Hope someone can help ...

Peter
 

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  • #2
stevendaryl
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Question 1

In the above text from Cooperstein we read in Example 1, the following:


" ... ... Then ##\mathcal{T}_k (V) = \{ cv \otimes \ ... \ ... \ \otimes v \ | \ c \in \mathbb{F} \}## ... ... "


But ... ##\mathcal{T}_k (V)## is defined by

##\mathcal{T}_k (V) = V \otimes V \otimes V \ ... \ ... \ \otimes V## ... ... ... (1)

( and there are ##k## ##V##'s in the product ... )


... surely then ##\mathcal{T}_k (V) = \{ v \otimes \ ... \ ... \ \otimes v \ | \ v \in V \} ##


and not (as shown in Cooperstein Example 10.1 )

##\mathcal{T}_k (V) = \{ cv \otimes \ ... \ ... \ \otimes v \ | \ c \in \mathbb{F} \} ##

... can someone please explain why ##\mathcal{T}_k (V)## has the form shown by Cooperstein in Example 10.1 ...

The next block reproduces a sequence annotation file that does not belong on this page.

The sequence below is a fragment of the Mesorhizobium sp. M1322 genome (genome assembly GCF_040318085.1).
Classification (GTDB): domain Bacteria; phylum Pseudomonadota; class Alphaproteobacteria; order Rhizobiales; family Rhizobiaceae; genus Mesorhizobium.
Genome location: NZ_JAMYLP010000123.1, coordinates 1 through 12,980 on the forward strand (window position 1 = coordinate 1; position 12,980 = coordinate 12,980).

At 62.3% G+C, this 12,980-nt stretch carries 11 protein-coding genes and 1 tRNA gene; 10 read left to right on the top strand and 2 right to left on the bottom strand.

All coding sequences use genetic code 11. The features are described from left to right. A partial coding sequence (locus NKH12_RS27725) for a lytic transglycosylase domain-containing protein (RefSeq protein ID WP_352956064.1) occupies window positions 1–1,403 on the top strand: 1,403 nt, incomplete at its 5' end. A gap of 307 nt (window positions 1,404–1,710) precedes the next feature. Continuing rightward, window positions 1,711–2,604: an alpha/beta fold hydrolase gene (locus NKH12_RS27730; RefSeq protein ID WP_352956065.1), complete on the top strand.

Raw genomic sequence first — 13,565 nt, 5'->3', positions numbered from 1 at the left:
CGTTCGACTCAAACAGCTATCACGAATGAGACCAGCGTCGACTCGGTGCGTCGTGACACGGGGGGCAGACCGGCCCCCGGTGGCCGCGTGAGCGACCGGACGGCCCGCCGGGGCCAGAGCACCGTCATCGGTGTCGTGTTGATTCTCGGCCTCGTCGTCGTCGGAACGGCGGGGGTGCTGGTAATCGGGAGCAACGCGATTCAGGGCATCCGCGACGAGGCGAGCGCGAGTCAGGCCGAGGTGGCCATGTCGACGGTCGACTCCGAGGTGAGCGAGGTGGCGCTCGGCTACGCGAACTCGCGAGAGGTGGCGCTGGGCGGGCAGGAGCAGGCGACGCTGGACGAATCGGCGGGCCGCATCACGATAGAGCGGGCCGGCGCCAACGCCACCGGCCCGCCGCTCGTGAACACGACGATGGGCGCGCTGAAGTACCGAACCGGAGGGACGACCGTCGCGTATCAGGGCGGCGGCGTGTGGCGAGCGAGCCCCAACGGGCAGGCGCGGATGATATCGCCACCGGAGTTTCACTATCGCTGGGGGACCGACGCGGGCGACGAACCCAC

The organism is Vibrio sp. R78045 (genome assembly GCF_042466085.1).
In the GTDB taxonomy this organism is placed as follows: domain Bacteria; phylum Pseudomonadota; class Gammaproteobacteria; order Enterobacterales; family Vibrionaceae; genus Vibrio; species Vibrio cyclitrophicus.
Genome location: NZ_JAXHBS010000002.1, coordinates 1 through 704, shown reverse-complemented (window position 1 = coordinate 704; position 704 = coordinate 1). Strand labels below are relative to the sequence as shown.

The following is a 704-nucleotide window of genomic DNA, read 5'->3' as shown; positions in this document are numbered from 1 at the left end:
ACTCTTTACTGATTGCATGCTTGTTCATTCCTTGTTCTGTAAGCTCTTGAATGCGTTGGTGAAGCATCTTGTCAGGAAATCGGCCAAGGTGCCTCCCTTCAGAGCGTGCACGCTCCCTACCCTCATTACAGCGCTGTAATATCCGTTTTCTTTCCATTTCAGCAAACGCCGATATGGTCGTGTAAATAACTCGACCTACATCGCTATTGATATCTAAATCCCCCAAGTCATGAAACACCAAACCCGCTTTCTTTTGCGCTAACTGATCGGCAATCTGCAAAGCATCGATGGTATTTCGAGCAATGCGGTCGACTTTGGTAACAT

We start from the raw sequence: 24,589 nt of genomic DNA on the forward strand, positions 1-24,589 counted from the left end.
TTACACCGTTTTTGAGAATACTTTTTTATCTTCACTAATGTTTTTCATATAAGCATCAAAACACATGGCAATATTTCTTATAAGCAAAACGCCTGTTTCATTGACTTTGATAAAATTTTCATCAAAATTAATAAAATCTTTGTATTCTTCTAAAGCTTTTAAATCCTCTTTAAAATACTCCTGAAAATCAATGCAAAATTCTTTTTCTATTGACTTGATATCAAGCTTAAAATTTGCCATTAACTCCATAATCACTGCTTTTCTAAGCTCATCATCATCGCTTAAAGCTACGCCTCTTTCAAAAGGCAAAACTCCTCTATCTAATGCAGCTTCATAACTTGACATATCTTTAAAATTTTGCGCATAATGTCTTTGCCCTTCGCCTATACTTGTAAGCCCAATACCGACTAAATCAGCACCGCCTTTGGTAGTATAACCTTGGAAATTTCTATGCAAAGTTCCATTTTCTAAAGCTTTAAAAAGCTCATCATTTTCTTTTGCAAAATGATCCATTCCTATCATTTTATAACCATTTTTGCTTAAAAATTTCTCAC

Since the [itex]\mathcal{T}_k[/itex] are vector spaces, a vector space is closed under multiplication by a constant. So if [itex]v \otimes \ ... \ ... \ \otimes v[/itex] is an element of the vector space, so is [itex]c v \otimes \ ... \ ... \ \otimes v [/itex]
 
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  • #3
andrewkirk
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Question 2
Can someone explain how/why the general element of degree 3 is as shown in Example 10.1 ...

Does it make sense to add these elements ... they seem different in nature and form ...